PR Acquisitions Are Red Hot -- Who Could Be Next?

Higher Value on Earned and Owned Media Puts PR Back on the Shopping List, and Not Just for Agencies

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Independent PR shops are in high demand and short supply as M&A competition heats up in the marketing-services arena.

This month, Japanese holding company Dentsu bought its first PR agency, Mitchell Communications Group; IMG Worldwide acquired Catalyst PR; and Omnicom's Ketchum bought North Carolina-based Capstrat.

Why the rush? One reason is to complete transactions ahead of new tax rules taking effect. But marketers are also seeing value in earned and owned media—and in some cases, using PR campaigns as a replacement or supplement for traditional advertising. That makes small, indie firms more attractive than ever—not just to the expected PR networks, but also to atypical buyers.

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An independent agency leader who wished to remain anonymous told Ad Age that two private-equity companies approached the firm in 2012, both aiming to build a holding-company structure with PR at the core. 

Phil Palazzo, founder and president of M&A consultancy Palazzo, said that while marketing-services holding companies were the ones doing most of the acquiring 10 years ago, today they're just one of an array of buyers. "The PR agencies have become very adept at delivering strategic and targeted solutions over multiple channels --varying from experiential to crisis to social media to events -- and for that reason they've been capturing a growing share of marketing dollars."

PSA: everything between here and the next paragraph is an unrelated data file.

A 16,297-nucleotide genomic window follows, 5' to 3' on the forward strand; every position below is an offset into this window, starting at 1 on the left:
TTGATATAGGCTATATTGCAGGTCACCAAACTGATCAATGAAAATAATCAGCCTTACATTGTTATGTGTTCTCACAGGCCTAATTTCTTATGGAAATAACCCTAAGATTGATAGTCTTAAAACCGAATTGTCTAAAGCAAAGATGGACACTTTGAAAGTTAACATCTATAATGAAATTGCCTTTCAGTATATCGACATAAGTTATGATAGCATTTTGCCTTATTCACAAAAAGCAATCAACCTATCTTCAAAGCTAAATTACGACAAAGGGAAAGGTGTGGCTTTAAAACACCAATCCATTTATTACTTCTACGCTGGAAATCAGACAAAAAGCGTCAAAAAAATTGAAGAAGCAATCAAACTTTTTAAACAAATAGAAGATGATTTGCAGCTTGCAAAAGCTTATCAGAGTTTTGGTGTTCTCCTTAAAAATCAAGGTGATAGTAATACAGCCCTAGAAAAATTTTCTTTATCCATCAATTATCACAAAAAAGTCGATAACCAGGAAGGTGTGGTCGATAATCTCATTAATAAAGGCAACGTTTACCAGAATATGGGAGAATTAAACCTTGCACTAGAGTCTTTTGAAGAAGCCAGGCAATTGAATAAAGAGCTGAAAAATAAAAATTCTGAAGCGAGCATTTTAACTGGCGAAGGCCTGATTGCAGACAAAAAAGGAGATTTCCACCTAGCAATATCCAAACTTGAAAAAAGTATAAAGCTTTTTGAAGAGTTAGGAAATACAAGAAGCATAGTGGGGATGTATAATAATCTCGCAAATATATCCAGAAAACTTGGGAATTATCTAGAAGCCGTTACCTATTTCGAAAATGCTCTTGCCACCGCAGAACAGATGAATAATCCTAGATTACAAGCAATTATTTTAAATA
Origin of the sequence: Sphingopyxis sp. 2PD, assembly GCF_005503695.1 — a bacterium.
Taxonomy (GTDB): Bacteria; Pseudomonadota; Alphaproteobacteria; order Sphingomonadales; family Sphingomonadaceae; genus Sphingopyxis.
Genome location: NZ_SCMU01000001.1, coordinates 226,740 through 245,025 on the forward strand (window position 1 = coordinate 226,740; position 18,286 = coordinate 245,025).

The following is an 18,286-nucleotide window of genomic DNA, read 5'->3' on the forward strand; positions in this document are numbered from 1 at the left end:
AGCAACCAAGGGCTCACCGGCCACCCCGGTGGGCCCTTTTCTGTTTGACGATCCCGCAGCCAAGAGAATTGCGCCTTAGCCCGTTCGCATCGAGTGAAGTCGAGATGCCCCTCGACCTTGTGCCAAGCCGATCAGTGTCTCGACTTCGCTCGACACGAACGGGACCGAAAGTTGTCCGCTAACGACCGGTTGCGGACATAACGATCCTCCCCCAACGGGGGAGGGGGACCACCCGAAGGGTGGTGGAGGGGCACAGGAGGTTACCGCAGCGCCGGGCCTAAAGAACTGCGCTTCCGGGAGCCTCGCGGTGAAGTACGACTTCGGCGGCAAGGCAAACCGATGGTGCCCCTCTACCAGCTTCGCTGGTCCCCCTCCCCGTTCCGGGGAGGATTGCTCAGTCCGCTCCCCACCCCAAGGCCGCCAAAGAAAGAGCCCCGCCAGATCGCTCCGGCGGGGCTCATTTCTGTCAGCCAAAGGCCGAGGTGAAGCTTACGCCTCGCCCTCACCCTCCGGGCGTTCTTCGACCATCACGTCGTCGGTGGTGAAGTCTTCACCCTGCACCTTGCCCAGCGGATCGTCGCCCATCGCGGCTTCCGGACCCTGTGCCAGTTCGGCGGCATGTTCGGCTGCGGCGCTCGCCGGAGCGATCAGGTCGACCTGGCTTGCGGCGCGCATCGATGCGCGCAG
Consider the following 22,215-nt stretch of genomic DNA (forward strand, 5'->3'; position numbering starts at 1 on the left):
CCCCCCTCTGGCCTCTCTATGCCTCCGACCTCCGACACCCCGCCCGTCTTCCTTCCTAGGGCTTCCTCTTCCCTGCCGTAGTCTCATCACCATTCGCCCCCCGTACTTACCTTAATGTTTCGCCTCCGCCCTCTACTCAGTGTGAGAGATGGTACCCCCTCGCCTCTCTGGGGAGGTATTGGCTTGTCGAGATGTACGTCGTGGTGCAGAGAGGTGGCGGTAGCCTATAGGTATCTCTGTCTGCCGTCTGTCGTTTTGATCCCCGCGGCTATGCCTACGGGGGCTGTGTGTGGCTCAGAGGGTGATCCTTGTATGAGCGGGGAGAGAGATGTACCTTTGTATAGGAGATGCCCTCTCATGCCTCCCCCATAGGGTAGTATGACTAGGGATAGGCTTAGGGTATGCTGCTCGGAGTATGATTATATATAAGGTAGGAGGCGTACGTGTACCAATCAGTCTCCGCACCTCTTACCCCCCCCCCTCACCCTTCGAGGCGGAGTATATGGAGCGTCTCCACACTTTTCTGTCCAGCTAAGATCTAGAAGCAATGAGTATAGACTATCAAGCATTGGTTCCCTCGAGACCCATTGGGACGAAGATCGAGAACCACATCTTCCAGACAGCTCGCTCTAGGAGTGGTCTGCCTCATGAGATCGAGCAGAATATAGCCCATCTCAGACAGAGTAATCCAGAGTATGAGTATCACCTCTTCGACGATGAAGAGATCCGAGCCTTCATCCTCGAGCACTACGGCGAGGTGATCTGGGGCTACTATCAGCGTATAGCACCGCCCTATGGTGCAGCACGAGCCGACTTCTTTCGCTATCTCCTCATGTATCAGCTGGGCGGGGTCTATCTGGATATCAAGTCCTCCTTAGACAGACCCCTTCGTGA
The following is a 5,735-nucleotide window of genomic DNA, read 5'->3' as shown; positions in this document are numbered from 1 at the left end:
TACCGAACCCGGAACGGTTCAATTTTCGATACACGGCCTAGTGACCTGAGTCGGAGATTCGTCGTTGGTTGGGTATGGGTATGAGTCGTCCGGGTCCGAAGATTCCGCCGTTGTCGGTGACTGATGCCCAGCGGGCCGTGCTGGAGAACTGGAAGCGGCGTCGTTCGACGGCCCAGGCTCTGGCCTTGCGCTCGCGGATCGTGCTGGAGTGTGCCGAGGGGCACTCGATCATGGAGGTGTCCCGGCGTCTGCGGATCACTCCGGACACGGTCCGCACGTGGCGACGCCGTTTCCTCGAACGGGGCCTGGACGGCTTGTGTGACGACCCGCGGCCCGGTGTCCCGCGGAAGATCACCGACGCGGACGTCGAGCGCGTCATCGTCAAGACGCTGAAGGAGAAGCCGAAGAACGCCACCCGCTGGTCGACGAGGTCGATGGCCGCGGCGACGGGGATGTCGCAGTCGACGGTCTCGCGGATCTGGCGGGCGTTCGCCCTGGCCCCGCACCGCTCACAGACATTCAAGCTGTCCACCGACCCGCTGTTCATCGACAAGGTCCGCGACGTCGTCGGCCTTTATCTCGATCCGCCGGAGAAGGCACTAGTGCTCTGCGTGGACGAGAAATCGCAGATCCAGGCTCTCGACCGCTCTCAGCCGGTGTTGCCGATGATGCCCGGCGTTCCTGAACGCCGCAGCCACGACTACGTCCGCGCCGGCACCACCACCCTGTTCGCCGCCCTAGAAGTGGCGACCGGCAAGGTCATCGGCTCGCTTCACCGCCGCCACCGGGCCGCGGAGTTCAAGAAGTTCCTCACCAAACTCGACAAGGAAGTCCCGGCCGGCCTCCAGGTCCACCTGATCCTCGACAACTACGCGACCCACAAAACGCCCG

Mr. Palazzo has observed that in the past eight months, there's been a proliferation of activity and more buyers are trying to position themselves within marketing services.

This heightened activity has indirectly driven more agencies to acquire and build scale to be able to compete with a growing list of players.

Alan VanderMolen, vice chairman of Edelman parent DJE Holdings, said that the network has been assisting its smaller Zeno Group brand in finding a shop to buy that would help it scale and compete with bigger shops. But first it has to find a shop that's willing to sell, and with today's younger owners not looking to exit the business, strategic fit has become just as important as price. "We have a desperate need for scale to be able to compete because a lot of buyers want to have multimarket footprints."

Despite the M&A rush, there are still high-quality shops that remain independent, noted Mr. Palazzo. "We will continue to see an acceleration of M&A activity through 2013," he said. "It will be a stronger year, measured by volume and the number of deals, than 2012."

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